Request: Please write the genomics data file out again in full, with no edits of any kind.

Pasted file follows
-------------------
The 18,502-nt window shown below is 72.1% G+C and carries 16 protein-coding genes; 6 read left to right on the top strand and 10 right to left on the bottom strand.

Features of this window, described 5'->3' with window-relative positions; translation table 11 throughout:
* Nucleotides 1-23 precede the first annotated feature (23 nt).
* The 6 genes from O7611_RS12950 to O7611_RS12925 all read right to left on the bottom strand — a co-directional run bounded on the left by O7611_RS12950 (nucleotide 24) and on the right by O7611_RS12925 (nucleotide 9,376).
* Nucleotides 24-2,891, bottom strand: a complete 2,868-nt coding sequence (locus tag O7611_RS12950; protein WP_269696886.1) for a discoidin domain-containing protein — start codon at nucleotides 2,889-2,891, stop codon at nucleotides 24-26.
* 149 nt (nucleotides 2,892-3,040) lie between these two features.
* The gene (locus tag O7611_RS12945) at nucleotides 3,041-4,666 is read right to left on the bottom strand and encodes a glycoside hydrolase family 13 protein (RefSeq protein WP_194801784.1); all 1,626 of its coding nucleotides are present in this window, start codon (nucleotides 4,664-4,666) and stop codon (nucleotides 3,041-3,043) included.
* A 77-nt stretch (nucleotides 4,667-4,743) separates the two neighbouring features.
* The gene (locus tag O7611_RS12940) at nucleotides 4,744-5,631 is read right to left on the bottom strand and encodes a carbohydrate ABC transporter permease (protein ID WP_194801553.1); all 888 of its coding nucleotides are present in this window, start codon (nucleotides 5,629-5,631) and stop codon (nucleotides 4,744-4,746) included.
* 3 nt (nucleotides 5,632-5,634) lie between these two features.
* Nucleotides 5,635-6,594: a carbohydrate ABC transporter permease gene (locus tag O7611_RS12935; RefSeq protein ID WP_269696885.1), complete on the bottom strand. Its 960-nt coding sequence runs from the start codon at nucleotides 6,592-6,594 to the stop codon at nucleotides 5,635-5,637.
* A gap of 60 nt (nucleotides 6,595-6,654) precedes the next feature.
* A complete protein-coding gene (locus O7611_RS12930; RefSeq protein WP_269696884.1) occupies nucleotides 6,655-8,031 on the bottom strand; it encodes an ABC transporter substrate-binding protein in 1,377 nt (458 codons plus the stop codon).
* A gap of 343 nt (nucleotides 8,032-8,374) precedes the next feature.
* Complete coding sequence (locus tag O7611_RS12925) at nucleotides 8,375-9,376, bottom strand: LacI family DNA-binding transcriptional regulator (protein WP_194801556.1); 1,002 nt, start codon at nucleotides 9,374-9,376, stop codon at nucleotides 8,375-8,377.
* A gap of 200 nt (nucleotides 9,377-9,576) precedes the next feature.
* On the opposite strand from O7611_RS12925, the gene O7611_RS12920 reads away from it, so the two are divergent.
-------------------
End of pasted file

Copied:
The 18,502-nt window shown below is 72.1% G+C and carries 16 protein-coding genes; 6 read left to right on the top strand and 10 right to left on the bottom strand.

Features of this window, described 5'->3' with window-relative positions; translation table 11 throughout:
* Nucleotides 1-23 precede the first annotated feature (23 nt).
* The 6 genes from O7611_RS12950 to O7611_RS12925 all read right to left on the bottom strand — a co-directional run bounded on the left by O7611_RS12950 (nucleotide 24) and on the right by O7611_RS12925 (nucleotide 9,376).
* Nucleotides 24-2,891, bottom strand: a complete 2,868-nt coding sequence (locus tag O7611_RS12950; protein WP_269696886.1) for a discoidin domain-containing protein — start codon at nucleotides 2,889-2,891, stop codon at nucleotides 24-26.
* 149 nt (nucleotides 2,892-3,040) lie between these two features.
* The gene (locus tag O7611_RS12945) at nucleotides 3,041-4,666 is read right to left on the bottom strand and encodes a glycoside hydrolase family 13 protein (RefSeq protein WP_194801784.1); all 1,626 of its coding nucleotides are present in this window, start codon (nucleotides 4,664-4,666) and stop codon (nucleotides 3,041-3,043) included.
* A 77-nt stretch (nucleotides 4,667-4,743) separates the two neighbouring features.
* The gene (locus tag O7611_RS12940) at nucleotides 4,744-5,631 is read right to left on the bottom strand and encodes a carbohydrate ABC transporter permease (protein ID WP_194801553.1); all 888 of its coding nucleotides are present in this window, start codon (nucleotides 5,629-5,631) and stop codon (nucleotides 4,744-4,746) included.
* 3 nt (nucleotides 5,632-5,634) lie between these two features.
* Nucleotides 5,635-6,594: a carbohydrate ABC transporter permease gene (locus tag O7611_RS12935; RefSeq protein ID WP_269696885.1), complete on the bottom strand. Its 960-nt coding sequence runs from the start codon at nucleotides 6,592-6,594 to the stop codon at nucleotides 5,635-5,637.
* A gap of 60 nt (nucleotides 6,595-6,654) precedes the next feature.
* A complete protein-coding gene (locus O7611_RS12930; RefSeq protein WP_269696884.1) occupies nucleotides 6,655-8,031 on the bottom strand; it encodes an ABC transporter substrate-binding protein in 1,377 nt (458 codons plus the stop codon).
* A gap of 343 nt (nucleotides 8,032-8,374) precedes the next feature.
* Complete coding sequence (locus tag O7611_RS12925) at nucleotides 8,375-9,376, bottom strand: LacI family DNA-binding transcriptional regulator (protein WP_194801556.1); 1,002 nt, start codon at nucleotides 9,374-9,376, stop codon at nucleotides 8,375-8,377.
* A gap of 200 nt (nucleotides 9,377-9,576) precedes the next feature.
* On the opposite strand from O7611_RS12925, the gene O7611_RS12920 reads away from it, so the two are divergent.